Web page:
Time and again we hear people say that their biggest retirement fear is running out of money. It’s an understandable concern. With increasing lifespans and higher health care costs, retirement is often longer—and more expensive—than it used to be.
Planning ahead will go a long way in feeling more confident to take on a retirement that may last upwards of three decades. If you’re thinking about retiring within the next few years, now is the time to get your financial ducks in a row. Here are our top tips to help ensure you’re prepared.
Taking the time to think through the realities of your retirement lifestyle helps you align your values (what’s most important to you) with your financial goals. If your ideal retirement consists of living in your current home, tending to your garden and volunteering at your local library, your financial needs will likely be very different from someone who seeks to spend their retirement visiting the world’s best 5-star resorts. Your financial plan should be constructed to reflect those differences in lifestyle.
We encourage you to scrutinize your employer benefits in the years leading up to retirement. Items to consider: Have you updated your 401(k) to include the “Catch-up” provision that allows workers 50+ to contribute an extra $6,000? Does your company offer special post-employment benefits (airline, retail discounts)? Are your employer-sponsored insurance policies portable? Are they worth the additional expense?
Over last 15 years, the S&P 500 returned 8.19 percent annually. If you invested $100,000 and earned that 8.19 percent, you’d have over $325,000. The average equity investor over the same period only earned 4.67 percent, giving them $198,000 if they invested the same $100,000. Why are they underperforming? There are a number of excuses, such as loss aversion, denial and falling under the spell of media influence. We believe the best way to avoid behavioral mistakes is to offload investment management to an objective and professional third party like a financial adviser.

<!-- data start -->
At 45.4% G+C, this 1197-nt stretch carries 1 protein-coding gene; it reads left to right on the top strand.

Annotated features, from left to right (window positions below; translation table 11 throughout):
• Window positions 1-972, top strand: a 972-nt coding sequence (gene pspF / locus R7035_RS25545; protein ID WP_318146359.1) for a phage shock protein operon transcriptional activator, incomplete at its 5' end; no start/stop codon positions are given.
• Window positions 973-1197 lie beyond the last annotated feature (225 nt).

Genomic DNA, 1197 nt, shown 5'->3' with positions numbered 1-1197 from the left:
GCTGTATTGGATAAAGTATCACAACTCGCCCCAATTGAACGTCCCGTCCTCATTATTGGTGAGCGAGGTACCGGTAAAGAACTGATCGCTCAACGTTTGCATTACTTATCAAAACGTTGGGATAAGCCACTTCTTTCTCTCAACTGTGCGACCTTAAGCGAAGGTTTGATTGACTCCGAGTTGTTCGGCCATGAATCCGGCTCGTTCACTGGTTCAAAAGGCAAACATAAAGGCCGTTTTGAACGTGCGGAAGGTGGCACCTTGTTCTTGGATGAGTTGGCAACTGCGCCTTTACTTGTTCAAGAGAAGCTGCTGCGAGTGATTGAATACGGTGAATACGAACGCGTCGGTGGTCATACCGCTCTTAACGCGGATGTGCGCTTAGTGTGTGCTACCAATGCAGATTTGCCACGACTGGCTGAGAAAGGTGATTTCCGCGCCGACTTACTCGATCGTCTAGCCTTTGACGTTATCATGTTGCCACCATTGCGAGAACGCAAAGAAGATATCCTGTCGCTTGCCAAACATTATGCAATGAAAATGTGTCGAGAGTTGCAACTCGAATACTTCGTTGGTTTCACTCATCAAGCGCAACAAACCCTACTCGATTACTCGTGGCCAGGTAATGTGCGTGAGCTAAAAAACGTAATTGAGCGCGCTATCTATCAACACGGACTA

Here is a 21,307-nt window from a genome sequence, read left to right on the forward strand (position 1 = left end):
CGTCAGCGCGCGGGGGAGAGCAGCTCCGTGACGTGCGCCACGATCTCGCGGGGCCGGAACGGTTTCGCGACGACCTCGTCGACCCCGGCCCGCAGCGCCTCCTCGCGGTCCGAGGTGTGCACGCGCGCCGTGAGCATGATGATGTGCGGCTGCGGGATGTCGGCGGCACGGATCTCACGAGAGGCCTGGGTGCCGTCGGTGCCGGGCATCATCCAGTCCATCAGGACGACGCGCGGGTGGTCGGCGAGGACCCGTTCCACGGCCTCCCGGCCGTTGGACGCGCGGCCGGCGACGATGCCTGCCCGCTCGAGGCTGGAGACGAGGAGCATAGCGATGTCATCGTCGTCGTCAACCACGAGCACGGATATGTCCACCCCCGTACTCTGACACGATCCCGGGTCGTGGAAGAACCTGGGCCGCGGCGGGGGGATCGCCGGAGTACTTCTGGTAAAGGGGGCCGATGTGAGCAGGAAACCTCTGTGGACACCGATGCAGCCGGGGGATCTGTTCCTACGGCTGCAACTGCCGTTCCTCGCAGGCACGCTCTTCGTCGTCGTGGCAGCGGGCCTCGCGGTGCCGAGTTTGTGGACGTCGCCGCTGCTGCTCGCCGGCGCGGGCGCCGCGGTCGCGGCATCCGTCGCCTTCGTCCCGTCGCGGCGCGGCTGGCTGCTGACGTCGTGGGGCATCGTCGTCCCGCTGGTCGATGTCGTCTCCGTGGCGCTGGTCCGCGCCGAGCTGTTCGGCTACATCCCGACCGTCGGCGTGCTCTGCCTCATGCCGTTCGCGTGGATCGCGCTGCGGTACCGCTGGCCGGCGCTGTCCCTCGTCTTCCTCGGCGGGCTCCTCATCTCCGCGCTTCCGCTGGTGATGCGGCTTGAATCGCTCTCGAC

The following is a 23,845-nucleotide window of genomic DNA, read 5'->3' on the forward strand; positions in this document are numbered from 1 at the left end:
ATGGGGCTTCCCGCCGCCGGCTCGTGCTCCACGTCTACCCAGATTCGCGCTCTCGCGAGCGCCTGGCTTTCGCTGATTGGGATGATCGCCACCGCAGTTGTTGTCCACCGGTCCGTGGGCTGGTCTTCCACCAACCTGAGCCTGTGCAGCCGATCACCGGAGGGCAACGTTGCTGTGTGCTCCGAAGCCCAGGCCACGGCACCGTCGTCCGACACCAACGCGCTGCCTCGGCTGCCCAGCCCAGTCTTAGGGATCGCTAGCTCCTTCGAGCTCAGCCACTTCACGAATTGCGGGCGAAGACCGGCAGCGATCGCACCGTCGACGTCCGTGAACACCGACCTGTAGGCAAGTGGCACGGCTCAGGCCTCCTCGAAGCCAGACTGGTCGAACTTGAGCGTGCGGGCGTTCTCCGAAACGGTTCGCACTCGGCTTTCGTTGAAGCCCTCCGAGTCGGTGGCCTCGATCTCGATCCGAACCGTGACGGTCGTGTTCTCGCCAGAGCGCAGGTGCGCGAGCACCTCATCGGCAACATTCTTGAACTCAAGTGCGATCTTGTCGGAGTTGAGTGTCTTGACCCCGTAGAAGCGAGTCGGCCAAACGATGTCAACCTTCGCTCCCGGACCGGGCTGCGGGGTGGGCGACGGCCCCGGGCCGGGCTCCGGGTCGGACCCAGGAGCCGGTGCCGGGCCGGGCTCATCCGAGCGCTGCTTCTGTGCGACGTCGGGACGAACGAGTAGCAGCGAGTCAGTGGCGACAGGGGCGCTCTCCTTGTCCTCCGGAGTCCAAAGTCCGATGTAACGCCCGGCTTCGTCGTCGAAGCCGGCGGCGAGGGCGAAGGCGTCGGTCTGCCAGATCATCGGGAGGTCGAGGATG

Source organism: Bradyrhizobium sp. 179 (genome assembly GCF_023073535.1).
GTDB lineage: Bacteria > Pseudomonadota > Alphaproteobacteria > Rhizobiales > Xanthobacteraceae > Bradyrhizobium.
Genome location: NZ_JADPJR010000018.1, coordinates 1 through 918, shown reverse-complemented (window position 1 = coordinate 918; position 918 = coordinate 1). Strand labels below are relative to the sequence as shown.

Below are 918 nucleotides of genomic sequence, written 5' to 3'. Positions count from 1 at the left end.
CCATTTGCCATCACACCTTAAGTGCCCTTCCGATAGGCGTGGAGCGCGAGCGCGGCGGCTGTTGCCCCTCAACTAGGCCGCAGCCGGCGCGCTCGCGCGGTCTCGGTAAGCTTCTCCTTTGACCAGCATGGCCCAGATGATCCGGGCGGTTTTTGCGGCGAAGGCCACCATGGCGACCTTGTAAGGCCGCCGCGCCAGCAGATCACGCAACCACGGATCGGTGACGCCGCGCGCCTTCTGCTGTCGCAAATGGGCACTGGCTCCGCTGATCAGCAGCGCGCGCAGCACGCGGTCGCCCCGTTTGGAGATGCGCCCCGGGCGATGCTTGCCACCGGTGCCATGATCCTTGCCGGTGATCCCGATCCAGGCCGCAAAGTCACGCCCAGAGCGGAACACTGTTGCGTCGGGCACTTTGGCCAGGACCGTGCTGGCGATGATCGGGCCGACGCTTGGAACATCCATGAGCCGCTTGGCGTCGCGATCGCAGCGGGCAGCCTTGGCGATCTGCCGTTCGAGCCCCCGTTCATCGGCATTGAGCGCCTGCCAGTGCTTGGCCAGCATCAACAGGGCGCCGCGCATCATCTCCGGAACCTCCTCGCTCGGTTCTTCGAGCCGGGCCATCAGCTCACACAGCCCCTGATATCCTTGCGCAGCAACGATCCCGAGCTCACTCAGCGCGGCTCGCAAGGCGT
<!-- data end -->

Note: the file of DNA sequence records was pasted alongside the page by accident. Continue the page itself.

To avoid running out of money, it’s important to not only reach a savings goal, but also chart out what your spending may look like. This is where the value of a financial adviser with expertise in retirement income planning comes in. Based on your family history, health, savings, and other factors, we can help determine an appropriate time horizon and average withdrawal rate for you— and we can suggest small changes that may extend your savings.
One of the surest ways to keep more of your hard-earned money is to employ tax planning. If your savings and investments aren’t divided into taxable, tax-deferred and tax-free categories, you probably aren’t minimizing your tax burden — which means you could end up paying more in taxes than you really need to. Enlisting the expertise of a tax planner could help make the most of your money.
You’ve worked hard for your retirement; you deserve to enjoy it. Following these five points will not only help you seek a more comfortable retirement, it’ll also help assuage any concerns you have about a lack of preparedness.
The opinions voiced in this material are for general information only and are not intended to provide specific advice or recommendations for any individual. All performance referenced is historical and is no guarantee of future results. All indexes are unmanaged and may not be invested into directly.